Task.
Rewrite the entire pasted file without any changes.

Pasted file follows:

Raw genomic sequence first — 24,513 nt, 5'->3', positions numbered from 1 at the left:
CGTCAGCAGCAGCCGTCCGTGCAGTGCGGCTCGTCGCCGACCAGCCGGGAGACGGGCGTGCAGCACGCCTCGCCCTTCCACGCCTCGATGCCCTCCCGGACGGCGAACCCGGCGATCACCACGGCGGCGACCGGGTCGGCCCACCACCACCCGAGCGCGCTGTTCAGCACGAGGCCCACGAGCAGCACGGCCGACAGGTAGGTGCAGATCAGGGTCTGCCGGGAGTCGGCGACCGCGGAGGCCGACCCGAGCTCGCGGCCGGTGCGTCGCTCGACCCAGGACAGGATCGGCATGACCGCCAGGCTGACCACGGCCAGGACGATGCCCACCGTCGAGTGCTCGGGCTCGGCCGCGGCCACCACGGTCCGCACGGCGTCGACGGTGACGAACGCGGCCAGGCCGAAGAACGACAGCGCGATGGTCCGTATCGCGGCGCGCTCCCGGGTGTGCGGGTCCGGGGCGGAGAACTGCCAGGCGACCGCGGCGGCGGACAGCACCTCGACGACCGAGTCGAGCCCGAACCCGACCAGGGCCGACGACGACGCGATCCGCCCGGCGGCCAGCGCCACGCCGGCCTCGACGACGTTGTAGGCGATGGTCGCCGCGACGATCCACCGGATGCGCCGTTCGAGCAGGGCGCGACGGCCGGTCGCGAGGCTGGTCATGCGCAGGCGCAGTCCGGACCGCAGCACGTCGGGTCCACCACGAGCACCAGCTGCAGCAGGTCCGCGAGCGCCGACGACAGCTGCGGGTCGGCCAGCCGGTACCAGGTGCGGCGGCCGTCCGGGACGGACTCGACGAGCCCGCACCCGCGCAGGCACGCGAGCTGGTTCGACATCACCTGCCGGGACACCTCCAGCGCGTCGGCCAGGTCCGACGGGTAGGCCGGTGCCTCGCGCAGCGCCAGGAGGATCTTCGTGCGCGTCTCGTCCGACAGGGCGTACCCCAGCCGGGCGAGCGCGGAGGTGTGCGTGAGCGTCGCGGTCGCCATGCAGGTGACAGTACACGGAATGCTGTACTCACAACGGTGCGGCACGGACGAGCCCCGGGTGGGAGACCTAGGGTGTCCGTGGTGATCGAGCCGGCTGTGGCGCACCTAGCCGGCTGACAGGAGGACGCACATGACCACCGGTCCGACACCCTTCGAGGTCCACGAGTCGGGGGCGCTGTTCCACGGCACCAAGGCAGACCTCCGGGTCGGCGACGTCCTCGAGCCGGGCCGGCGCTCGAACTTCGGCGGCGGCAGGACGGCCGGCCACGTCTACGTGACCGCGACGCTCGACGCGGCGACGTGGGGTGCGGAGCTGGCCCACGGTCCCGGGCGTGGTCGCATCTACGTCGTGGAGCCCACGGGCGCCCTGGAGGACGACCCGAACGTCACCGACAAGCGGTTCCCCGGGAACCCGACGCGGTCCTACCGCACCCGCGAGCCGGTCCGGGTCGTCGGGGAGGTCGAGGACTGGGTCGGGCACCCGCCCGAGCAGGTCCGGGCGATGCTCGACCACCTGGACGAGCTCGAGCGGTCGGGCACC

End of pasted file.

Raw genomic sequence first — 24,513 nt, 5'->3', positions numbered from 1 at the left:
CGTCAGCAGCAGCCGTCCGTGCAGTGCGGCTCGTCGCCGACCAGCCGGGAGACGGGCGTGCAGCACGCCTCGCCCTTCCACGCCTCGATGCCCTCCCGGACGGCGAACCCGGCGATCACCACGGCGGCGACCGGGTCGGCCCACCACCACCCGAGCGCGCTGTTCAGCACGAGGCCCACGAGCAGCACGGCCGACAGGTAGGTGCAGATCAGGGTCTGCCGGGAGTCGGCGACCGCGGAGGCCGACCCGAGCTCGCGGCCGGTGCGTCGCTCGACCCAGGACAGGATCGGCATGACCGCCAGGCTGACCACGGCCAGGACGATGCCCACCGTCGAGTGCTCGGGCTCGGCCGCGGCCACCACGGTCCGCACGGCGTCGACGGTGACGAACGCGGCCAGGCCGAAGAACGACAGCGCGATGGTCCGTATCGCGGCGCGCTCCCGGGTGTGCGGGTCCGGGGCGGAGAACTGCCAGGCGACCGCGGCGGCGGACAGCACCTCGACGACCGAGTCGAGCCCGAACCCGACCAGGGCCGACGACGACGCGATCCGCCCGGCGGCCAGCGCCACGCCGGCCTCGACGACGTTGTAGGCGATGGTCGCCGCGACGATCCACCGGATGCGCCGTTCGAGCAGGGCGCGACGGCCGGTCGCGAGGCTGGTCATGCGCAGGCGCAGTCCGGACCGCAGCACGTCGGGTCCACCACGAGCACCAGCTGCAGCAGGTCCGCGAGCGCCGACGACAGCTGCGGGTCGGCCAGCCGGTACCAGGTGCGGCGGCCGTCCGGGACGGACTCGACGAGCCCGCACCCGCGCAGGCACGCGAGCTGGTTCGACATCACCTGCCGGGACACCTCCAGCGCGTCGGCCAGGTCCGACGGGTAGGCCGGTGCCTCGCGCAGCGCCAGGAGGATCTTCGTGCGCGTCTCGTCCGACAGGGCGTACCCCAGCCGGGCGAGCGCGGAGGTGTGCGTGAGCGTCGCGGTCGCCATGCAGGTGACAGTACACGGAATGCTGTACTCACAACGGTGCGGCACGGACGAGCCCCGGGTGGGAGACCTAGGGTGTCCGTGGTGATCGAGCCGGCTGTGGCGCACCTAGCCGGCTGACAGGAGGACGCACATGACCACCGGTCCGACACCCTTCGAGGTCCACGAGTCGGGGGCGCTGTTCCACGGCACCAAGGCAGACCTCCGGGTCGGCGACGTCCTCGAGCCGGGCCGGCGCTCGAACTTCGGCGGCGGCAGGACGGCCGGCCACGTCTACGTGACCGCGACGCTCGACGCGGCGACGTGGGGTGCGGAGCTGGCCCACGGTCCCGGGCGTGGTCGCATCTACGTCGTGGAGCCCACGGGCGCCCTGGAGGACGACCCGAACGTCACCGACAAGCGGTTCCCCGGGAACCCGACGCGGTCCTACCGCACCCGCGAGCCGGTCCGGGTCGTCGGGGAGGTCGAGGACTGGGTCGGGCACCCGCCCGAGCAGGTCCGGGCGATGCTCGACCACCTGGACGAGCTCGAGCGGTCGGGCACC